The Alfred Ramcharan story is fascinating – including the information that, before he became a highly regarded math teacher at Malcolm Campbell High School, he taught elementary and secondary school in Trinidad for several years, without a formal secondary school education.
That would have been a great formative experience – figuring out how to perform effectively as a teacher, through a process of what I assume may have been self-education and learning by doing, in classroom settings in Trinidad.
It’s also clear that, without formal training at the secondary level, Mr Ramcharan in some way acquired a strong foundation in advanced secondary mathematics.
The above-mentioned formative-experiences story is outlined in a research draft prepared by Ken Kingsbury:
With regard to the above-noted draft, I want to share some recent correspondence with Ken Kingsbury:
Nov. 12, 2017 – Jaan Pill
Jaan Pill: It’s a delight to know that comments about Alfred Ramcharan continue to accumulate – including a theory [as outlined below] about how the term “Freddie the Whip” originated.
Just want to share a small note regarding the point in the excellent draft where you note, with exclamation mark, that Mr Ramcharan paid himself $30 not $25 for administrative chores, on a particular occasion.
My sense as an observer is that he is being judged for theft of $5 but without a judge and jury. It occurs to me that some other reason for the change may be plausible. For example, the authorities may have determined that he did such a great job as administrator that he should get an extra $5. As well, if he was in fact a thief then it is perhaps unlikely that the loss of the $5 would not have been noticed, by people whose task it was to keep track of financial records, and it’s unlikely that he would have been asked to serve as an administrator on future occasions.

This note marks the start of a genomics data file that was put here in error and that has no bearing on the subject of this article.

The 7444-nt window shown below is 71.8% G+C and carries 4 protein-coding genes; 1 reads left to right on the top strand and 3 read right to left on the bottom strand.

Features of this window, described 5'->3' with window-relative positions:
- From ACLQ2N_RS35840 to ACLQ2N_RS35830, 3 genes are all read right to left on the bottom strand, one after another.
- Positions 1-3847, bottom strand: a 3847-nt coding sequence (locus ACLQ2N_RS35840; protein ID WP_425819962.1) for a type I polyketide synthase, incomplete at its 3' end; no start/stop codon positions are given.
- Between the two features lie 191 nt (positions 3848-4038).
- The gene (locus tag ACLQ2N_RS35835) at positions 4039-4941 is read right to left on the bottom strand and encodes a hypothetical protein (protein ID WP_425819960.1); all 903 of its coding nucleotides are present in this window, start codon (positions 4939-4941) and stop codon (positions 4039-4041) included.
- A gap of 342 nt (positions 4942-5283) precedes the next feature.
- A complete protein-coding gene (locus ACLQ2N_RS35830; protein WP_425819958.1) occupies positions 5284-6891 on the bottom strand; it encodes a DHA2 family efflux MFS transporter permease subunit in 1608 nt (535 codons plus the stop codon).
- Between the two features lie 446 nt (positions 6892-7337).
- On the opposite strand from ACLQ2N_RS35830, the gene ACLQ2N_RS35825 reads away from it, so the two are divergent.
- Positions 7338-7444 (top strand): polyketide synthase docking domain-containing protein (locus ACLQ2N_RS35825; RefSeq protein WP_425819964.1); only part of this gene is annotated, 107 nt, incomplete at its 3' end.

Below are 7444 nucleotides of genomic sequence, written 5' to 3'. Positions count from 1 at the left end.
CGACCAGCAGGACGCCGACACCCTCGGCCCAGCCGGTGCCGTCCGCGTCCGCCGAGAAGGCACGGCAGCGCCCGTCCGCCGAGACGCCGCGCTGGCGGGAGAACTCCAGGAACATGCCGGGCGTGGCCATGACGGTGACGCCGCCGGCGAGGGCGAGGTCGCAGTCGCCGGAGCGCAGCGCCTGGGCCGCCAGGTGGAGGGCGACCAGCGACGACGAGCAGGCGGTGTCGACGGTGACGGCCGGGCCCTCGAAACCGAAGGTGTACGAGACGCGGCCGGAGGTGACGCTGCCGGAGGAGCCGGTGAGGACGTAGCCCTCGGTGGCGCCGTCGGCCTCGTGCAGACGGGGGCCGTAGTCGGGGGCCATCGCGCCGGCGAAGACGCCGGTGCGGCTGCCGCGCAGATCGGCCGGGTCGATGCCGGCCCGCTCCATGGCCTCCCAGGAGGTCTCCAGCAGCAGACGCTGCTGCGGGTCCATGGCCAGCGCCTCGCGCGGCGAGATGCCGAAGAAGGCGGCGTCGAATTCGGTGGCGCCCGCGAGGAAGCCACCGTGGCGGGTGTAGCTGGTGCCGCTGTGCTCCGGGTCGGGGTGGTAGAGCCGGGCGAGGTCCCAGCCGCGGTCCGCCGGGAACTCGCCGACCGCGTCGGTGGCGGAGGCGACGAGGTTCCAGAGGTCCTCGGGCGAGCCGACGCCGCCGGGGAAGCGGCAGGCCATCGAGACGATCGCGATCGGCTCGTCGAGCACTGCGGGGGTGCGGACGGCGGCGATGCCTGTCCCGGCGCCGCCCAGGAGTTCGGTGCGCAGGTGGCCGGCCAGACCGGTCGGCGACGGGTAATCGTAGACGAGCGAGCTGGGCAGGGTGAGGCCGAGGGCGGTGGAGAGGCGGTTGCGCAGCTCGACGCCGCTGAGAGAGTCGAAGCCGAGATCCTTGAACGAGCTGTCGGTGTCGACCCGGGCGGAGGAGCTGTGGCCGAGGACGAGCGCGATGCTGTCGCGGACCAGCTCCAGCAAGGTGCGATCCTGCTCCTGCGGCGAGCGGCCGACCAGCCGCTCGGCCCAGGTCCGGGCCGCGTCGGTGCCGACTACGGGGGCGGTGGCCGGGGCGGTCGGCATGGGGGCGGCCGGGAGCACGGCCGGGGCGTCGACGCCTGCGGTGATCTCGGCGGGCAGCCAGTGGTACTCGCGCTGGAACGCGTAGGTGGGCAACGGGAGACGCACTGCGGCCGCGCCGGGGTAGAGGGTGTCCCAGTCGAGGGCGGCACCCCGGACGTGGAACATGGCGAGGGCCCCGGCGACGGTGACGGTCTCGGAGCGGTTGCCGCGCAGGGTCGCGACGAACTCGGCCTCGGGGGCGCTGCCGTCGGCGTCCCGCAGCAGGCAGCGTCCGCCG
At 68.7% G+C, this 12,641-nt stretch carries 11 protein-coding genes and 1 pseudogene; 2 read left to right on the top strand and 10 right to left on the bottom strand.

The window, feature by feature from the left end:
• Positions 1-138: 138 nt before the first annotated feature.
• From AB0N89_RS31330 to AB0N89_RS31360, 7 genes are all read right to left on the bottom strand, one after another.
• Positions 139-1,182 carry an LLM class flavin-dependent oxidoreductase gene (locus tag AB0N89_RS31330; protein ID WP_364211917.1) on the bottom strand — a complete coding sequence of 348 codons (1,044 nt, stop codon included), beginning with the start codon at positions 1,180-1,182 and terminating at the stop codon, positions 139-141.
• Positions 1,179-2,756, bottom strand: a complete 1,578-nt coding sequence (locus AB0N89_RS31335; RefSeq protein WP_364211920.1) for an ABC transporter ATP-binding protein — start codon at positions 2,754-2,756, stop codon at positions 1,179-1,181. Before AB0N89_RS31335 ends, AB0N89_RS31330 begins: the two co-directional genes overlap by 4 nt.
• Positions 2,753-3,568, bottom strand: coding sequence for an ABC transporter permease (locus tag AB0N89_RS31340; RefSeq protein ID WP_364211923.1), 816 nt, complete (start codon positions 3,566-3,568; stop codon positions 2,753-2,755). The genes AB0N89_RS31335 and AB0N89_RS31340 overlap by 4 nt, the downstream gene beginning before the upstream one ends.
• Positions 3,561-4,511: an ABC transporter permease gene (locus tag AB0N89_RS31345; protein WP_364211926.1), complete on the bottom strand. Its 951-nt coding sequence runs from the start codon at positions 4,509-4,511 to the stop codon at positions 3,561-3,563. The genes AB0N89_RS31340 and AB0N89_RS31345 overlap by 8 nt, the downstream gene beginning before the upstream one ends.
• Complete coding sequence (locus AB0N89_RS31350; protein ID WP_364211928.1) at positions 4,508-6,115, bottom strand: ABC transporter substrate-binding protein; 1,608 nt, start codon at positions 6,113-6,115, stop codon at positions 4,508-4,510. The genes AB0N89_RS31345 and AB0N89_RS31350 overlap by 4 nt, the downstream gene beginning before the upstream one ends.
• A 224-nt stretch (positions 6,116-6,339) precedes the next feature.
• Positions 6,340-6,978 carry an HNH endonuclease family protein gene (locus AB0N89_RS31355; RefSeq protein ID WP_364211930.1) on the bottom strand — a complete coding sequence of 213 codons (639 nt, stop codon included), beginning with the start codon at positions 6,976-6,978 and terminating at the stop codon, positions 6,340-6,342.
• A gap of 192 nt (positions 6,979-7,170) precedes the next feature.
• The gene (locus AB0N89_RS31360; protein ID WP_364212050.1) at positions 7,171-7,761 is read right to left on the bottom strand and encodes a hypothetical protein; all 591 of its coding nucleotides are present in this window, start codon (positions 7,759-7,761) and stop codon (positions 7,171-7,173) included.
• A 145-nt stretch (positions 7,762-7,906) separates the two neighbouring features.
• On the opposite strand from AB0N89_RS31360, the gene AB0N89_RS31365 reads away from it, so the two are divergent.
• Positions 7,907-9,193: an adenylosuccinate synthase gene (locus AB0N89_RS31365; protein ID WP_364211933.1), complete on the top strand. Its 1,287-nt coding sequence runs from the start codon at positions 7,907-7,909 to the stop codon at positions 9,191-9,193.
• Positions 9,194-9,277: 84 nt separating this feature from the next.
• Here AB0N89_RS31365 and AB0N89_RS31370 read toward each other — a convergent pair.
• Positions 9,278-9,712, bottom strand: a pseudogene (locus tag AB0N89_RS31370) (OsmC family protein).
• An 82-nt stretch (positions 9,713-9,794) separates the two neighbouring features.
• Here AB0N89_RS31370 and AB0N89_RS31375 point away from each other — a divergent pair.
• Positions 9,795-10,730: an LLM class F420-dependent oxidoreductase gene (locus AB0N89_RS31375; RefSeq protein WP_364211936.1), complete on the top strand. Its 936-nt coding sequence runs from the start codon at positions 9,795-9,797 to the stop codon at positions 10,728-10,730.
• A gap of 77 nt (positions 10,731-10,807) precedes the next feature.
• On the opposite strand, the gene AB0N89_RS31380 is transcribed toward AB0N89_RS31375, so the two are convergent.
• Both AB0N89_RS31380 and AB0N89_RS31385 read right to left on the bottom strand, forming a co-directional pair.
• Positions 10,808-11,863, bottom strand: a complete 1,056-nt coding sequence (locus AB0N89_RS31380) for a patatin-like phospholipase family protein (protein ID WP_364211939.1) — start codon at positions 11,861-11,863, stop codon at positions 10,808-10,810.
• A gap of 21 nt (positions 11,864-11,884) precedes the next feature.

Nov. 12, 2017 – Ken Kingsbury
Ken Kingsbury: Good point, Jaan. No intention of implying theft!
They may have renegotiated his fee, or the $5 was for some out-of-pocket expense, etc.
I’ll fix that – or just drop it, it’s not important.
At a previous post, Bert Eccles has shared the following comment
Bert Eccles: Although Mr. Ramcharan was at MCHS during my four years there, I never had him as a math teacher. In spite of that, I was aware of his nickname virtually from the start, as a friend who did have him informed me of it.
According to the story I was told, the dynamic sobriquet was given because of the whiplike sound that the creases in Mr. Ramcharan’s trousers made as he walked briskly through the corridors.
I am curious to know whether the report is accurate and also when the nickname originated. It would be particularly interesting to know who came up with the description, as it has apparently lasted for decades!
On a similar theme, there was a legendary French teacher at MCHS who was given the unflattering nickname of “Captain Queeg” in 1967-1968. A classmate of mine coined the expression after determining that he saw behaviouristic parallels between the teacher and the key character from Herman Wouk’s Pulitzer Prize novel “The Caine Mutiny”. Humphrey Bogart portrayed the paranoid Queeg in Edward Dmytryk’s 1954 movie version of the book.